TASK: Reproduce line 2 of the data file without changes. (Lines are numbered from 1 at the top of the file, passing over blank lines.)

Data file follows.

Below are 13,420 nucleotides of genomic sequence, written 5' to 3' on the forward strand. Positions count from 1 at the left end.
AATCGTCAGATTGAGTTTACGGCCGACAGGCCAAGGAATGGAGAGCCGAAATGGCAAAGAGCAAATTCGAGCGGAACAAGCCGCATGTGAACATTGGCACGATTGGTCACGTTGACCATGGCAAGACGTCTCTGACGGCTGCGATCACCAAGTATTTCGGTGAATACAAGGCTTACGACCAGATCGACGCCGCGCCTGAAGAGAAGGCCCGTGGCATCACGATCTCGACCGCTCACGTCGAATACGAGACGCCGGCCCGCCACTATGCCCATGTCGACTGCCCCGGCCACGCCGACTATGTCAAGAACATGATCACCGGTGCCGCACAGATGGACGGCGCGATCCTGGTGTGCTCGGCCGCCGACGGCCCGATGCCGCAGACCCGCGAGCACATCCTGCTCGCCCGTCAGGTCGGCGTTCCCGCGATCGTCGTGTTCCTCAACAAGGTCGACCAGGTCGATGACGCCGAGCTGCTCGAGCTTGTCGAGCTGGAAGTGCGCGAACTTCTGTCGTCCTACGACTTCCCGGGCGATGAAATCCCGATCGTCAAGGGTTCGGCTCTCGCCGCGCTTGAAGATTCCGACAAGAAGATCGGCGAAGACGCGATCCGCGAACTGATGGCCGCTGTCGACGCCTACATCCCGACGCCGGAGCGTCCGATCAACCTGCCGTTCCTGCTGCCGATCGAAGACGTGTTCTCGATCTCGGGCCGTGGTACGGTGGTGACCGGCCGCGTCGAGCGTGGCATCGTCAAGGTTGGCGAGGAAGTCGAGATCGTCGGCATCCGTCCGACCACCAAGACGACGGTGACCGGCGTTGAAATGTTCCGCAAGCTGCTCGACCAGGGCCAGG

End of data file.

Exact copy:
AATCGTCAGATTGAGTTTACGGCCGACAGGCCAAGGAATGGAGAGCCGAAATGGCAAAGAGCAAATTCGAGCGGAACAAGCCGCATGTGAACATTGGCACGATTGGTCACGTTGACCATGGCAAGACGTCTCTGACGGCTGCGATCACCAAGTATTTCGGTGAATACAAGGCTTACGACCAGATCGACGCCGCGCCTGAAGAGAAGGCCCGTGGCATCACGATCTCGACCGCTCACGTCGAATACGAGACGCCGGCCCGCCACTATGCCCATGTCGACTGCCCCGGCCACGCCGACTATGTCAAGAACATGATCACCGGTGCCGCACAGATGGACGGCGCGATCCTGGTGTGCTCGGCCGCCGACGGCCCGATGCCGCAGACCCGCGAGCACATCCTGCTCGCCCGTCAGGTCGGCGTTCCCGCGATCGTCGTGTTCCTCAACAAGGTCGACCAGGTCGATGACGCCGAGCTGCTCGAGCTTGTCGAGCTGGAAGTGCGCGAACTTCTGTCGTCCTACGACTTCCCGGGCGATGAAATCCCGATCGTCAAGGGTTCGGCTCTCGCCGCGCTTGAAGATTCCGACAAGAAGATCGGCGAAGACGCGATCCGCGAACTGATGGCCGCTGTCGACGCCTACATCCCGACGCCGGAGCGTCCGATCAACCTGCCGTTCCTGCTGCCGATCGAAGACGTGTTCTCGATCTCGGGCCGTGGTACGGTGGTGACCGGCCGCGTCGAGCGTGGCATCGTCAAGGTTGGCGAGGAAGTCGAGATCGTCGGCATCCGTCCGACCACCAAGACGACGGTGACCGGCGTTGAAATGTTCCGCAAGCTGCTCGACCAGGGCCAGG